Pull up a chair and gather around kids. Uncle Mike has a soapbox and a story for you about the importance of the main MLS photo.
There, now the Canadian Real Estate Association knows I’m not trying to confuse you by making you think my site, is their site.
I’m in the process of searching for a new car. My wife and I are sharing one and it’s working out so far. I know in the coming months it’s not going to be this easy sharing one car once the spring real estate market picks up though.
I’ve looked over a hundred cars easily already. In the beginning, I looked at every car listing trying to get a sense of what I want and what I don’t. Now that I’ve been through the grind and have narrowed my choices down, I scroll past the listings of cars with poor images.
Here’s an example of a photo that makes me want to click on it and further explore this car:
It looks like a professional took it and it looks like it’s in a professional establishement where I’ll get good service and straight, and hopefully, honest answers to my questions about the car.
This one, on the other hand, makes me feel like I’d be visiting the wrong side of town (Mimico) and buying a car where the boys tinkered with engine parts and suspension ready to race for pink slips against Vin Diesel:
Homebuyers browsing realtor.ca spend a lot of time looking at photos as well. They become just as savvy as I’ve become with knowing what they want in a house and want they don’t and if the main photo doesn’t satisfy their criteria or grab their attention, they quickly move past onto the next photo.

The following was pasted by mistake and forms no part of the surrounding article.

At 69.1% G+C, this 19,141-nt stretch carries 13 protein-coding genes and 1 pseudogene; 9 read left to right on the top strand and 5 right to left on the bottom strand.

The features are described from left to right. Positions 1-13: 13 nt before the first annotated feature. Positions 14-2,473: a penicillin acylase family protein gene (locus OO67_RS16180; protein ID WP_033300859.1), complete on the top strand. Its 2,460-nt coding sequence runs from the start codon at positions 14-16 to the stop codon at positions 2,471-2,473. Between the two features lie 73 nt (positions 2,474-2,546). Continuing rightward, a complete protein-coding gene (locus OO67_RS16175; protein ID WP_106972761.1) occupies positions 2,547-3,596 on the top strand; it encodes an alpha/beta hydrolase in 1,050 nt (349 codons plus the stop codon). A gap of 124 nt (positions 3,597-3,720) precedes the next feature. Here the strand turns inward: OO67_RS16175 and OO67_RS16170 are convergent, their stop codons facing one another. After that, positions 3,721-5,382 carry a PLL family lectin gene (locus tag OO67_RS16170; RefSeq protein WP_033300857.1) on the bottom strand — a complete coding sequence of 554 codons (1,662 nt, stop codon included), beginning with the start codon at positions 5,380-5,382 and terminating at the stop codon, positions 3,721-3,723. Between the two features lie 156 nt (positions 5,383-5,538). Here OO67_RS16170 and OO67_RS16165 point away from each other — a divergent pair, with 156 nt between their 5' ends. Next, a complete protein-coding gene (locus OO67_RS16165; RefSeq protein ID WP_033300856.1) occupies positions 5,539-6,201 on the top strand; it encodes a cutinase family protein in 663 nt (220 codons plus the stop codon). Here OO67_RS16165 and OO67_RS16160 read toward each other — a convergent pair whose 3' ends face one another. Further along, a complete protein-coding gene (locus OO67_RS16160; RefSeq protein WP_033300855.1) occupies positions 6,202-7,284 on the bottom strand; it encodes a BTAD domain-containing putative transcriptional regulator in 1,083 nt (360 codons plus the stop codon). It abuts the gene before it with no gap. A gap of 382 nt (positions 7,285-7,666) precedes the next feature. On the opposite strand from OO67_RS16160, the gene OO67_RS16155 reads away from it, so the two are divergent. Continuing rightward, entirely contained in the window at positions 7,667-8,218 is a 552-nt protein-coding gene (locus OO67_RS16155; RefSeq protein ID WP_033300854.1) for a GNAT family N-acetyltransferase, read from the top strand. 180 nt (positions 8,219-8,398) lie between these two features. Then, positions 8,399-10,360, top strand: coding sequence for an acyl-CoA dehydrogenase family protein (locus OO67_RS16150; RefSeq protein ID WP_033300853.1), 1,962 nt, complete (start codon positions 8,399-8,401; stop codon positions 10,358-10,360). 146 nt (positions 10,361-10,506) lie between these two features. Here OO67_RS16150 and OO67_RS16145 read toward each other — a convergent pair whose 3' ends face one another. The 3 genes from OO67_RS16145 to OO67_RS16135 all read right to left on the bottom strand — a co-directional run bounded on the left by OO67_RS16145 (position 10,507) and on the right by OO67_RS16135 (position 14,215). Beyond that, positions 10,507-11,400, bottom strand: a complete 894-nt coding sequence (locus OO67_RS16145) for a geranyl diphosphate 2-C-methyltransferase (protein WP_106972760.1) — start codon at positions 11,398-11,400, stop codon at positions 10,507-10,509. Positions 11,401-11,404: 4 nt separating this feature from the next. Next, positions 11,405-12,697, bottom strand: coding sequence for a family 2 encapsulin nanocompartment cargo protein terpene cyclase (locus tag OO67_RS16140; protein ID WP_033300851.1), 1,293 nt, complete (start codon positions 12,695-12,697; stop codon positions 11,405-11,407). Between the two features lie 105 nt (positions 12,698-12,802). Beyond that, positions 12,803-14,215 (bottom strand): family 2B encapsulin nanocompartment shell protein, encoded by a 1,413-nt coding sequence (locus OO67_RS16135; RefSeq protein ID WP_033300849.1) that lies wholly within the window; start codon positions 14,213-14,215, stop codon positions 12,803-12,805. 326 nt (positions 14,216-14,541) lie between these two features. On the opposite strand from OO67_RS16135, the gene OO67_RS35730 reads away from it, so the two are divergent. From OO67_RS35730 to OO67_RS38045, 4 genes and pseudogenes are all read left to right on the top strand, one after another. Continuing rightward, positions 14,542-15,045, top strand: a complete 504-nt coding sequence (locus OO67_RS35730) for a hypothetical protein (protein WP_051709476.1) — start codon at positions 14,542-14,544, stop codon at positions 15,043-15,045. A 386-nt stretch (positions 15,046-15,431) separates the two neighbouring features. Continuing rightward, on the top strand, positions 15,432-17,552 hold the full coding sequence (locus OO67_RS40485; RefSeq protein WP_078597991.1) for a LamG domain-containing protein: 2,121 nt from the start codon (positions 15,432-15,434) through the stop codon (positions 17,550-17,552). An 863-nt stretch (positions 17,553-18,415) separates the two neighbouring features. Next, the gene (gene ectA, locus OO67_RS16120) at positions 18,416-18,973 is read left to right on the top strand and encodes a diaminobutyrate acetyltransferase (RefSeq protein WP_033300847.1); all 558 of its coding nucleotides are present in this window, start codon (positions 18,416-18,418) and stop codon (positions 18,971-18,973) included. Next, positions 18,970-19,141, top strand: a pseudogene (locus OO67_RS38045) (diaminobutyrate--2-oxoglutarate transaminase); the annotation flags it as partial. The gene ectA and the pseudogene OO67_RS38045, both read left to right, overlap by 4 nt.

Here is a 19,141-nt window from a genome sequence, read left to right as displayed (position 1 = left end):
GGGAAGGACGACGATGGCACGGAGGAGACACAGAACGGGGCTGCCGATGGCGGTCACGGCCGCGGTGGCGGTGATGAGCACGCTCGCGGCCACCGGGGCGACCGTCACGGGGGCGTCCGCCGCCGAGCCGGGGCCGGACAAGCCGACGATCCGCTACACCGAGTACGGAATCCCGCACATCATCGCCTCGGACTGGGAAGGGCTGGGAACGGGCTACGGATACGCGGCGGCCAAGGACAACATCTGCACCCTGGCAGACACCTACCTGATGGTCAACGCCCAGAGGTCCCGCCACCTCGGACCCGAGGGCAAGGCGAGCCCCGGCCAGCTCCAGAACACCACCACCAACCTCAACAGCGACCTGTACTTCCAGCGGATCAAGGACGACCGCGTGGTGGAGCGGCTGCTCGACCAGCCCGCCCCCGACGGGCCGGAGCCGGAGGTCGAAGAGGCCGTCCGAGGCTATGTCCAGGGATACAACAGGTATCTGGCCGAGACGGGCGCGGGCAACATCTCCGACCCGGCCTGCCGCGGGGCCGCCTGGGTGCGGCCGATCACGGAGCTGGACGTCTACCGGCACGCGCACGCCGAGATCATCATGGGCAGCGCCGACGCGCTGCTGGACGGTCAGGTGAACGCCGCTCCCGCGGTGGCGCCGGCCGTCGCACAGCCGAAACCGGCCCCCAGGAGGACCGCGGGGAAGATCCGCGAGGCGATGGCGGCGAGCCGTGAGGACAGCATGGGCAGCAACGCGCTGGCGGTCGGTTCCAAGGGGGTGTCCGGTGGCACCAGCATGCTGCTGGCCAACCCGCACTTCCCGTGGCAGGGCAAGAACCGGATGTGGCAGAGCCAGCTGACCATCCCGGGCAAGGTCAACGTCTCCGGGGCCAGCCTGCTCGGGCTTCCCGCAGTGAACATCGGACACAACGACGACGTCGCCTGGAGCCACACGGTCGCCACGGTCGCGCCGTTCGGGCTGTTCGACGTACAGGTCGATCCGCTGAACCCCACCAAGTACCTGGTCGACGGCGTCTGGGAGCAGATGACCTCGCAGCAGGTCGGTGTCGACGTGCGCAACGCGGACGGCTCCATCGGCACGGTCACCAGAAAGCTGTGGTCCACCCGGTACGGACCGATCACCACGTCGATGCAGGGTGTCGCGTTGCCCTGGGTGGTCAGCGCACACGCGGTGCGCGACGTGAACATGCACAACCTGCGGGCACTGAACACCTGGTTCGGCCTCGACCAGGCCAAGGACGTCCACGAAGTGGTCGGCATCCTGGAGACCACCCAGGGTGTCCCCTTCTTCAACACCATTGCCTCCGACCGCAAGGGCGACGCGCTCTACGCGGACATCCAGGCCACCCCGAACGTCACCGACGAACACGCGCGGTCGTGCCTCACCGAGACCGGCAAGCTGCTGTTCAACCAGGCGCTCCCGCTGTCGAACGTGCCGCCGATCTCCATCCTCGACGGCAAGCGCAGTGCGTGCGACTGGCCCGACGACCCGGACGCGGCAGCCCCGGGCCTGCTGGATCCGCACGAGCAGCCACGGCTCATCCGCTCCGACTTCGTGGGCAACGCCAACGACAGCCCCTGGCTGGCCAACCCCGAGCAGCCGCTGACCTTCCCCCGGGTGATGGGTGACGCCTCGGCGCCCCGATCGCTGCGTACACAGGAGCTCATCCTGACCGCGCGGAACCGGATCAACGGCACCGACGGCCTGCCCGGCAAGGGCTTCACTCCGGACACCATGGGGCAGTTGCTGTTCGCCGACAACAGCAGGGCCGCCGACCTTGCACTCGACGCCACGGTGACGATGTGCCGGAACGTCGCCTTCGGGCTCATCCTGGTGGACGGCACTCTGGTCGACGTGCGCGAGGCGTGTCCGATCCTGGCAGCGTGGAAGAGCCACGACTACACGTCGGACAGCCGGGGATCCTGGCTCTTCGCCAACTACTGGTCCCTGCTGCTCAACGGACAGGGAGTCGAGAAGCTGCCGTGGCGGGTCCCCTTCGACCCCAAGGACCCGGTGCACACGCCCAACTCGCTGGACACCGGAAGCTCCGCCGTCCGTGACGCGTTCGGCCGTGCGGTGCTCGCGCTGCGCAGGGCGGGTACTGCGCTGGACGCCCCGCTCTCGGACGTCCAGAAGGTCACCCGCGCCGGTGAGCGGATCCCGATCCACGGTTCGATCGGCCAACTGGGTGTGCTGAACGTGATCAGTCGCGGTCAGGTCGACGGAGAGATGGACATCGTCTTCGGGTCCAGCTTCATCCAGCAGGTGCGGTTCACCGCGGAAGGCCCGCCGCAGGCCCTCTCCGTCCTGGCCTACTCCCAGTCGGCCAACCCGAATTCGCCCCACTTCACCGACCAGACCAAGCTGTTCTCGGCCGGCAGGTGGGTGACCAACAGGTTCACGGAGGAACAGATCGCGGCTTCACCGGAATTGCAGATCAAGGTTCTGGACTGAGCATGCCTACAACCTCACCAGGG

So now I’ll put you through a test.
You tell me which picture lets you know if you’re looking at a house or a condo, and by way of a vote, if I’m wrong, I’ll quit real estate (I won’t because I have to, you know, support my family…).
The bedroom is the main photo for this listing. Granted, the exterior photo isn’t awe-inspiring, but at least a potential homebuyer knows they’re getting a garage, nice landscaping, a family room over the garage and parking for at least 2 more cars on the driveway.
The photo of the master bedroom tells them, what exactly?
How about this next photo; what are we looking at here; a townhouse? Semi-detached or a detached house? Is it only a one-car garage or is it 2? What colour are the roof shingles?
This is actually a triple car garage, detached house with gorgeous trees easily visible from the driveway.
What a wasted opportunity to showcase the great curb appeal of a home. I guess curb appeal is overrated?
Then there’s this gem:
Listed at a measily $1,800,000, a photo like this would definitely grab a high networth homebuyer by their french cuffs and have the chauffeaur drive them to this place.
Nothing would make me want to take my imaginary 1.8 million dollars, walk around scaffolding, through frozen mud, and make-shift stairs to visit this house. The interior must be stunning, right?
These photos are why I harp so often about home sellers settling for crappy service, poor advice, or chasing the lowest commission because they want to save on the bottom line.
As hot of a seller’s market as it is, there are still lots of houses that sit on the market for weeks and never sell. There are houses that don’t sell for as much as they should.
In order to get the most amount of money possible when you sell, good photos of your home are one of the most important ways to gain the attention of homebuyers.